From witchy hysteria to the Red Scare to anti-vax lunacy, Arthur Miller’s classic rings true across the years
Not too long ago, I was texting with a couple of old friends about the seemingly unfathomable decision by millions of Americans to risk death by COVID rather than get a vaccine. “It’s like the delusion of the Salem witch trials, writ large,” I wrote.
How does any group of people come to believe something so obviously untrue? Whether it’s people denying COVID with their dying breath or a small community in Massachusetts falling prey to satanic delusions, the answer – if there even is one – typically involves things like herd behavior, politics, religion, prejudice and other unknowable factors.
Many have drawn parallels between Arthur Miller’s classic play The Crucible and their own time. But it does seem to have a particularly poignant relevance today, as we fall ever further into tribalism, finger-pointing and the aforementioned delusions of one segment of our population bent on living in another dimension of truth. If The Crucible is, in part, a parable about a community tearing itself in two, it’s easy to draw a line from that to the binary, self-destructive America of today.
Miller wrote the play in the early 1950s as a statement against McCarthyism, and his choice of using the witch trials as allegory was spot-on — America’s seminal conspiracy theory that resulted in the deaths or persecution of real, innocent people. When I heard Miners Alley was mounting a new production of The Crucible, I was curious to see it again as a piece of theatre but also to see how much its message aligns with what we’re witnessing today.
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A-team of a cast
Director Len Matheo divided the plays four acts into two 90-minute blocks, with an intermission between them (always a good thing to take advantage of MAP’s well-stocked bar). We’re not necessarily in Salem; the time period is alluded to with some of the costume pieces, although bits of modern dress are mixed in while some other items — like the guns — are clearly not 17th century. Another sharp departure comes later in the play, when Jason Maxwell as the town marshal’s deputy Willard shows up with zip ties on his belt.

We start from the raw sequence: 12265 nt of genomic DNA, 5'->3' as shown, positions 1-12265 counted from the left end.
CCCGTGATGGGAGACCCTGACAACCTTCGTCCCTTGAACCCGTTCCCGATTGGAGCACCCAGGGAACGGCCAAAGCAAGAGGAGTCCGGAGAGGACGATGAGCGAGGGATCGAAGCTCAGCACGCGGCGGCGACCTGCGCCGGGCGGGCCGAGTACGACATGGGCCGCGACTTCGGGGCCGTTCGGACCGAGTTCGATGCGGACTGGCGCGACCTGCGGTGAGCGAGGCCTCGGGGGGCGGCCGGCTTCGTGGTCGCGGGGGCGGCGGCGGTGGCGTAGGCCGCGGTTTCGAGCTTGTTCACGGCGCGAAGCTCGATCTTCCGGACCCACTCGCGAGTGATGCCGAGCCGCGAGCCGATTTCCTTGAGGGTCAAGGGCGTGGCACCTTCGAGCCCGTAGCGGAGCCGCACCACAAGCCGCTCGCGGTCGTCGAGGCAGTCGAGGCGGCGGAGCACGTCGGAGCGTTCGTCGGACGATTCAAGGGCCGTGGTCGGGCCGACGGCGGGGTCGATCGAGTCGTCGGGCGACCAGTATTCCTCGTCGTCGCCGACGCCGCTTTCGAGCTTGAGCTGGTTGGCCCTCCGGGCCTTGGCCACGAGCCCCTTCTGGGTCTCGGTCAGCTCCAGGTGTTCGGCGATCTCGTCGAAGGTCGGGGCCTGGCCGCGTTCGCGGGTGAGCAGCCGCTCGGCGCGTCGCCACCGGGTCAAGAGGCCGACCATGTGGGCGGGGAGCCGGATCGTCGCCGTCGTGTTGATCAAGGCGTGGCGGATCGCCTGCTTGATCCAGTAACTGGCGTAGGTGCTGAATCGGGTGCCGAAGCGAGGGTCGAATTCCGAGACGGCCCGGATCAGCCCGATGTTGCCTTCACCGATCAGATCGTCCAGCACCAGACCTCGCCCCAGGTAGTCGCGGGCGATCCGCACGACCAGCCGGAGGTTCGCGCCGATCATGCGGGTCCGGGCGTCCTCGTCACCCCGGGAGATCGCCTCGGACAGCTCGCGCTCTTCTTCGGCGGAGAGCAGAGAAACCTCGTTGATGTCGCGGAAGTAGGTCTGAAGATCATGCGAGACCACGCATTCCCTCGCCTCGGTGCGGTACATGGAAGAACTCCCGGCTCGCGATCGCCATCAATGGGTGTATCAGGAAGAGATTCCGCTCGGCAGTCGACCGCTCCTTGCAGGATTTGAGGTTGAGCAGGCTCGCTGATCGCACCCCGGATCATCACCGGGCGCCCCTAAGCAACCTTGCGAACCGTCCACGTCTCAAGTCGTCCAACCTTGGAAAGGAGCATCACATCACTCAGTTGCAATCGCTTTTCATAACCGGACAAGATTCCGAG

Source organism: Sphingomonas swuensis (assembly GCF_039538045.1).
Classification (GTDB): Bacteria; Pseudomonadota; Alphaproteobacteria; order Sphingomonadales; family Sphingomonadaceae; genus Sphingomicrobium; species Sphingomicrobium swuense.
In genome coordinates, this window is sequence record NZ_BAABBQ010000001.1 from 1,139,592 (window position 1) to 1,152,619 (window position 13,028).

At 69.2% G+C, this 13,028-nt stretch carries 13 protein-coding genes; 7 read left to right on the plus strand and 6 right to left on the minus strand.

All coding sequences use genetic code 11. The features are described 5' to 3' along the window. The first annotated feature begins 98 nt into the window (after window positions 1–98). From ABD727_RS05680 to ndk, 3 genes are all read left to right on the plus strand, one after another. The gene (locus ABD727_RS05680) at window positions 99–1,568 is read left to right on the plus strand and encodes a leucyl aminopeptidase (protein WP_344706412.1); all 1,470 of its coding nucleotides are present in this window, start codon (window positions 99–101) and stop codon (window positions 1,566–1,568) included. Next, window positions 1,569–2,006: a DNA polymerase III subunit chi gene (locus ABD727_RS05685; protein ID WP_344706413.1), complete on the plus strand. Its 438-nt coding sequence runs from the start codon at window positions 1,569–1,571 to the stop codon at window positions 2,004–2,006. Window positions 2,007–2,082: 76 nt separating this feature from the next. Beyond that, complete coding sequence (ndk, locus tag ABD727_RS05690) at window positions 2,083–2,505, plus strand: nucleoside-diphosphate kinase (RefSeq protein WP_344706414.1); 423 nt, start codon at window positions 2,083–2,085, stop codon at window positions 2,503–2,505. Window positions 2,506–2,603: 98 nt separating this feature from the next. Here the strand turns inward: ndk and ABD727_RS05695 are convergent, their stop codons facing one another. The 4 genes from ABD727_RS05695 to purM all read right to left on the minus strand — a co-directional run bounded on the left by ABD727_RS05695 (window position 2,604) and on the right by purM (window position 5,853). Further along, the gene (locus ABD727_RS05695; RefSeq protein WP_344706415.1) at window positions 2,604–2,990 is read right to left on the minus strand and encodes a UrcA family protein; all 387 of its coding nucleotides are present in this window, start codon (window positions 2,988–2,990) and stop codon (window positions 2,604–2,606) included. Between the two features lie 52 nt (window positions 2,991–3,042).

How’s that for a jarring link to today?
The absence of too much fretting over making the production look period was a good call, as it allowed the audience to focus more on the script itself while simultaneously erasing the years between then and now as a nod to the never-changing nature of things. This could happy anywhere, in any time.
Matheo drew deep in the Colorado talent pool and emerged with a cast that delivered some truly memorable performances. Jihad Milhem plays John Proctor with an intelligent and believable portrayal of an emotional journey of a flawed but decent man pushed to an impossible choice, set against the background of a group of people who grow ever more mystifying to him.
Rebakah Goldberg has the plum role of Abigail Williams, whose affair with Proctor fuels much of what transpires in Salem. Goldberg commands the stage in almost every scene she’s in, her eerie blend of maidenly charm and spiteful malevolence driving a performance that stands out in an all-around excellent cast. Her nemesis is Proctor’s wife, Elizabeth, played with emotional bravura by Anastasia Davidson. (She also doubles at the top of the show as the “possessed” daughter of town pastor.)
Another standout is Jim Walker as the witchcraft expert Reverend Hale, whose transition from religion scold who sees Satan everywhere to horrified witness to a town gone mad is steady and compelling. Jordan Leigh, as the deputy governor Danforth come to run the trial, does yeoman’s work as one of the original patriarchal assholes who still plague the country — a man hewing to whatever absurd party line he’s charged with enforcing while his own ego disables him from ever seeing the light.
The hits keep coming with this group. Simone St. John plays both the slave Tituba and Rebecca Nurse and her husband Francis Nurse with equal passion, while Sam Gilstrap fully inhabits the role of Giles Corey — Proctor’s farmer-neighbor who ultimately ends up being crushed to death rather than confess to false claims that he trafficked with the devil.
I’d also call out the role of court clerk Ezekiel Cheever, who has the unenviable job of showing up with arrest warrants to the incredulous townsfolk. Jason Maxwell plays Cheever as a whiny everyman, a put-upon servant who just wants people to shut the fuck up and submit to the court. (Maybe it’s a stretch but Maxwell’s performance reminded me of the shuffling weasel Chris Elliott plays in Schitt’s Creek.) It’s a great example of an accomplished actor doing such nice work with a smaller role that it elevates the whole production.
Working the moments
Arthur Miller’s plays may seem heavy sledding to some, and they’re not easy to cast and produce given the complexities of the characters and the high level of acting required. This production comes across as a labor of love on the part of Matheo, who clearly sweated every moment of every scene to maximize its impact. Despite being as long as most full plays, Act One flies by as the bizarre doings of Salem’s citizens are revealed. Act Two is more of a long-haul, as Miller’s script takes the cast to dark places where no good choices exist and we’re left to watch as each character decides their path.
The Crucible is often performed by high school drama departments as an exemplar of a great American play, although its tragic outcomes and overall length perhaps dissuade it from being seen more broadly. But classics are classic for a reason, and here’s one from the great American canon that stands the test of time very well. It was a treat to see it given the benefit of a full, professional production in the intimate space of Miners Alley.